To see the results of this operation, choose the viewer window with coasts outlined. CHECK
Root Mean Square Anomaly of Monthly Cloud Cover
Relatively low root mean square anomaly (RMSA) values are found
in Equatorial Africa while regions to the north and south possess higher values.
High RMSA values correspond to areas with large interannual cloud cover variability.

Interquartile Range (IQR)
 Calculated by taking the difference between the upper and lower quartiles (the 25th percentile subtracted from the 75th percentile).
 A good indicator of the spread in the center region of the data.
 Relatively easy to compute.
 More resistant to extreme values than the range.
 Doesn't incorporate all of the data in the sample, compared to the median absolute deviation discussed later in the section.
 Also called the fourthspread.
Example: Find the interquartile range of climatological monthly
precipitation in South America for January 1970 to December 2003.
Locate Dataset and Variable 

Select the "Datasets by Catagory" link in the blue banner on the Data Library page.
 Click on the "Atmosphere" link.
 Select the NASA GPCP V2 dataset.
 Select the "multisatellite" link under the Datasets and Variables subheading.
 Select the "precipitation" link again under the Datasets and Variables subheading.
CHECK

Select Temporal and Spatial Domains 

Click on the "Data Selection" link in the function bar.
 Enter the text 90W to 30W, 60S to 10N, and Jan 1970 to Dec 2003 in the appropriate text boxes.
 Press the Restrict Ranges button and then the Stop Selecting button.
CHECK

Compute Monthly Climatologies 

Select the "Filters" link in the function bar.
 Choose the Monthly Climatology command.
CHECK
EXPERT
This command computes the average cloud cover over all years for each month, January through December (i.e. climatological monthly cloud covers).

Calculate Interquartile Range 

View Interquartile Range 
 To see the results of this operation, choose the viewer window with coasts outlined. CHECK
Interquartile Range of Climatological Monthly Precipitation
The higher the interquartile range, the more variability in the data. The Amazon Basin exhibits high intraannual precipitation variability, while areas to the north and south exhibit lower precipitation variability.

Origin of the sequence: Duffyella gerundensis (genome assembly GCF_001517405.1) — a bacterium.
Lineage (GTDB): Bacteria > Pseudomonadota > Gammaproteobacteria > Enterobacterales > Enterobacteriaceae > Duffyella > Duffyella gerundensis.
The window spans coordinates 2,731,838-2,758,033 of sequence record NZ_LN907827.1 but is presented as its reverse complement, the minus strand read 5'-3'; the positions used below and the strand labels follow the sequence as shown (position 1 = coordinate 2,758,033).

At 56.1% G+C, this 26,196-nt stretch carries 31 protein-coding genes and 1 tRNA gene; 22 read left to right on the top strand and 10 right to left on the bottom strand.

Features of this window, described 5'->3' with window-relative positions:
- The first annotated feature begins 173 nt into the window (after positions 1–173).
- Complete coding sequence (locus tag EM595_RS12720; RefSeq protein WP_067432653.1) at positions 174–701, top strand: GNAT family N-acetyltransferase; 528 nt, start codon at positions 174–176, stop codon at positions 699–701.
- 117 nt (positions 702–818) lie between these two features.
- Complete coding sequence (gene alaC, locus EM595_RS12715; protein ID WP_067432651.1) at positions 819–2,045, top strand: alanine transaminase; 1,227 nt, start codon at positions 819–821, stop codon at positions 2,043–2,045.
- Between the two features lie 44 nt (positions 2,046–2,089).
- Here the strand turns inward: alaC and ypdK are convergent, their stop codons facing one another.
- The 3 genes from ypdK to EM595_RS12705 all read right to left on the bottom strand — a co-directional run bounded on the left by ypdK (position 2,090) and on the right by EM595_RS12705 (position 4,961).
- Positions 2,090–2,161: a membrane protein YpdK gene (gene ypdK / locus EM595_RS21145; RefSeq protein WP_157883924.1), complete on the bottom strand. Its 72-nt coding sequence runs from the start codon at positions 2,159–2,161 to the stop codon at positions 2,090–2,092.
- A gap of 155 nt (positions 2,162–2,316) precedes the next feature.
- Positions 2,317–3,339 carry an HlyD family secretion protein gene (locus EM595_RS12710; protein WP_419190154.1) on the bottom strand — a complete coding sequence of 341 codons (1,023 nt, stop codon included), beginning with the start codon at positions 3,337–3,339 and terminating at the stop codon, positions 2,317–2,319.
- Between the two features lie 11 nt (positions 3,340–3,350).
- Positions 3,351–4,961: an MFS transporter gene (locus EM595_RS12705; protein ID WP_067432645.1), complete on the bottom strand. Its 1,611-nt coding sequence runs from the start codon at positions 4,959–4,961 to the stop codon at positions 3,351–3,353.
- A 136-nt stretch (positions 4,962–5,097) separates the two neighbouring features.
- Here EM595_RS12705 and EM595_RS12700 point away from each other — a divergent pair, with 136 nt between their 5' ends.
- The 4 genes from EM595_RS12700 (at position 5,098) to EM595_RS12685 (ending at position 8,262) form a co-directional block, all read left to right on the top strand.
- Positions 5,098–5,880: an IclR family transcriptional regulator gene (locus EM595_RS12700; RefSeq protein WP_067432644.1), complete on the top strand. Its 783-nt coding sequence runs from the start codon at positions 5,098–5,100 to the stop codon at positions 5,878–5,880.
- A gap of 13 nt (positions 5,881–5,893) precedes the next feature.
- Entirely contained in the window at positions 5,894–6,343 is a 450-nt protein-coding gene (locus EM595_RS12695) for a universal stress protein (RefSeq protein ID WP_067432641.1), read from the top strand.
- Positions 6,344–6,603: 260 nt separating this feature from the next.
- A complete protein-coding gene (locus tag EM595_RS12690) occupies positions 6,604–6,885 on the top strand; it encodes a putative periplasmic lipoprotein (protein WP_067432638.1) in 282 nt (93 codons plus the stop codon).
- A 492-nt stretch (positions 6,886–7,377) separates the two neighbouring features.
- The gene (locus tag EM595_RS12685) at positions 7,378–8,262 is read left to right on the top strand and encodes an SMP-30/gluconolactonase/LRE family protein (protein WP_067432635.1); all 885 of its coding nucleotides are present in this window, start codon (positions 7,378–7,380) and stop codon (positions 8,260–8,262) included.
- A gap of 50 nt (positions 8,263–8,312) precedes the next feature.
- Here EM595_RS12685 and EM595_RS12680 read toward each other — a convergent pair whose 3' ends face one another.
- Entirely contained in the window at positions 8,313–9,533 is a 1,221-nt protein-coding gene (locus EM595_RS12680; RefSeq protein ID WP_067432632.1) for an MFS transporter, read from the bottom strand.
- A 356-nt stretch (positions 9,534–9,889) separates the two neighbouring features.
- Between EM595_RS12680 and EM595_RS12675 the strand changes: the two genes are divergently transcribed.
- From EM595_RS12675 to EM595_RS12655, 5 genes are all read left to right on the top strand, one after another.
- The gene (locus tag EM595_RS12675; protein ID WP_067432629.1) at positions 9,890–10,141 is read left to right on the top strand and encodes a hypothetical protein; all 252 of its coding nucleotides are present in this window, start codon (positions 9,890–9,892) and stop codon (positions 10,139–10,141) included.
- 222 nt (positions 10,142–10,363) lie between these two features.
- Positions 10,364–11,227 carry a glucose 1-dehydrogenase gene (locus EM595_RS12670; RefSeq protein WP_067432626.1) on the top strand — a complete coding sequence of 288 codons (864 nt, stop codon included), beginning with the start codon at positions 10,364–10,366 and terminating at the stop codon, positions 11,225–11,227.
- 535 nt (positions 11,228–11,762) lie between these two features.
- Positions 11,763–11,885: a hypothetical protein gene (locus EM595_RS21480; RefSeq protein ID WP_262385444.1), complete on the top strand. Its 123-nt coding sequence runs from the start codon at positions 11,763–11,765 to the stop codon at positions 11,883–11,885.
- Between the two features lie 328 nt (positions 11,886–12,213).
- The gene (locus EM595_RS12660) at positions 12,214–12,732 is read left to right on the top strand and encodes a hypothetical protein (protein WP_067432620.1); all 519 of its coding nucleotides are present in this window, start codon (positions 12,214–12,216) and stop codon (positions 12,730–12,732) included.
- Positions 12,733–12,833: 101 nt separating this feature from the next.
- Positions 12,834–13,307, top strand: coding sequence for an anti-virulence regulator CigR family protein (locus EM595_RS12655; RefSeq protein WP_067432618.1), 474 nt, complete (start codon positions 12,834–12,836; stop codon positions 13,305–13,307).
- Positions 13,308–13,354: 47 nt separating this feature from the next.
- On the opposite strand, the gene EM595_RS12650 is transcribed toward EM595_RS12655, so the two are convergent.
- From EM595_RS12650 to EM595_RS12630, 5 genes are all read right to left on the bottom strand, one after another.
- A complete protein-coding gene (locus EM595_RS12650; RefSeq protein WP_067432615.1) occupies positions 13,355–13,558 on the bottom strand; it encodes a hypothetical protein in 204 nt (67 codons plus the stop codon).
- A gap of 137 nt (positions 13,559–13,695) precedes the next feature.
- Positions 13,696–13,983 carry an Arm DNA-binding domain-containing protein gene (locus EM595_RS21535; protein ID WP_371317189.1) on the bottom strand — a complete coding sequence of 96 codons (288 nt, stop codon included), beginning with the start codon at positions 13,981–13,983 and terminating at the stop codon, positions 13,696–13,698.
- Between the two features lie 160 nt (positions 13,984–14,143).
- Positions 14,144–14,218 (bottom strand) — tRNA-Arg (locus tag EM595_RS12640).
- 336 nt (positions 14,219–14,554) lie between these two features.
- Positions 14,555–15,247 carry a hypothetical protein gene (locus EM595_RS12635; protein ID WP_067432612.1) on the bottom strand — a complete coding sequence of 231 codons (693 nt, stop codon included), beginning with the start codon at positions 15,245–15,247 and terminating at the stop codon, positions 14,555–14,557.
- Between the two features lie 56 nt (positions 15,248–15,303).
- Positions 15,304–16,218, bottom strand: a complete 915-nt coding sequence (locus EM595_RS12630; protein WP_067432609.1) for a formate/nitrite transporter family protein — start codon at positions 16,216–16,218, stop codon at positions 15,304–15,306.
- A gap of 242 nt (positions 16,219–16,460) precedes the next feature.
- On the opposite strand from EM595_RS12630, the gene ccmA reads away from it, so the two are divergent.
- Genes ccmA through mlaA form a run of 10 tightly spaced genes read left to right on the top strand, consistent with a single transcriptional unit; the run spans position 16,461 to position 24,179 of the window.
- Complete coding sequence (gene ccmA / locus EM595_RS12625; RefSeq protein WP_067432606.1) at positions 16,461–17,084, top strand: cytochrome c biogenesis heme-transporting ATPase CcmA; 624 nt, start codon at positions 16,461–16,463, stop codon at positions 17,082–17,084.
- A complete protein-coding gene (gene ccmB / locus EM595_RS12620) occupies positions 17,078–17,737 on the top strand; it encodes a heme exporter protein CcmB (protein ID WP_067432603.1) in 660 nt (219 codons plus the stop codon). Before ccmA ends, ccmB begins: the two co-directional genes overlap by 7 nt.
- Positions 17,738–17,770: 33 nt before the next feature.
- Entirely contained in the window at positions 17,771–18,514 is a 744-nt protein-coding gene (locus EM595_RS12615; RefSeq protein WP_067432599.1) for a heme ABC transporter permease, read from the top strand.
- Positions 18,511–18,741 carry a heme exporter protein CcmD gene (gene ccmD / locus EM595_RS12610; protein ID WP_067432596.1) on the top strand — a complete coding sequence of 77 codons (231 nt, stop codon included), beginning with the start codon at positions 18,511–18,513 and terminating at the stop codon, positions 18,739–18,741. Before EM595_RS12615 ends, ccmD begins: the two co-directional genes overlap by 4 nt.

Median Absolute Deviation (MAD)
 A more comprehensive alternative to the IQR by incorporating all of the data in the sample.
 MAD = median X_{i} q_{.5} where X_{i} represents
each value and q_{.5} represents the median.
Example: Find the median absolute deviation of climatological monthly precipitation in South America for January 1970 to December 2003.
Locate Dataset and Variable 
*NOTE: This example uses the same dataset and variable as the previous example.

Select the "Datasets by Catagory" link in the blue banner on the Data Library page.
 Click on the "Atmosphere" link.
 Select the NASA GPCP V2 dataset.
 Select the "multisatellite" link under the Datasets and Variables subheading.
 Select the "precipitation" link again under the Datasets and Variables subheading.
CHECK

Select Temporal and Spatial Domains 
 Click on the "Data Selection" link in the function bar.
 Enter the text 90W to 30W, 60S to 10N, and Jan 1970 to Dec 2003 in the appropriate text boxes.
 Press the Restrict Ranges button and then the Stop Selecting button.
CHECK

Compute Monthly Climatologies 
 Select the "Filters" link in the function bar.
 Choose the Monthly Climatology command.
CHECK
EXPERT

Calculate Median Absolute Deviation 

View Median Absolute Deviation 
 To see the results of this operation, choose the viewer window with coasts outlined. CHECK
Median Absolute Deviation of Climatological Monthly Precipitation
The higher the median absolute deviation, the more variability in the data.
Similar to the IQR example, the Amazon Basin exhibits high intraannual precipitation variability, while areas to the north and south exhibit lower precipitation variability.

Trimmed Variance
 Similar to variance, except that a proportion of the largest and smallest values in the dataset
are ommitted before it is calculated.
 Less affected by outliers since the largest x% and the smallest x%
of the sample are eliminated.
 Typical range for x% is 5% to 25%.
 Sometimes multiplied by an adjustment factor to
make it more consistant with the ordinary sample variance. (Wilks, Daniel S. Statisical Methods in the Atmospheric Sciences. p 26).
 Analogous to the trimmed mean.
Example: Find the trimmed variance of average OLR values in the eastern United States for January 1980 to December 1999.
Locate Dataset and Variable 
 Select the "Datasets by Catagory" link in the blue banner on the Data Library page.
 Click on the "Cloud Characteristics and Radiation Budget" link.
 Select the NOAA NCEP CPC GLOBAL dataset.
 Click on the "monthly" link
 Select the "outgoing longwave radiation" link under the Datasets and Variables subheading. CHECK

Select Temporal and Spatial Domains 
 Click on the "Data Selection" link in the function bar.
 Enter the text 70W to 90W, 20N to 60N, and Jan 1980 to Dec 1999 in the appropriate text boxes.
 Press the Restrict Ranges button and then the Stop Selecting button.
CHECK

Calculate Spatial Average 
 Click on the "Filters" link in the function bar.
 Select the Average over "XY" link.
CHECK
EXPERT
This command takes a spatial average of the data.

Find Trimmed Variance 
Since this dataset is large, we can assume that the root mean square is an acceptable estimate of the standard deviation.
The value of the root mean square is 7.811205 W/m^{2}.
Calculate the trimmed variance by squaring the value above.
 In Expert Mode, enter the command:
dup mul
 Click the OK button. CHECK
The trimmed variance should be 61.01493 kg^{2}s^{6}.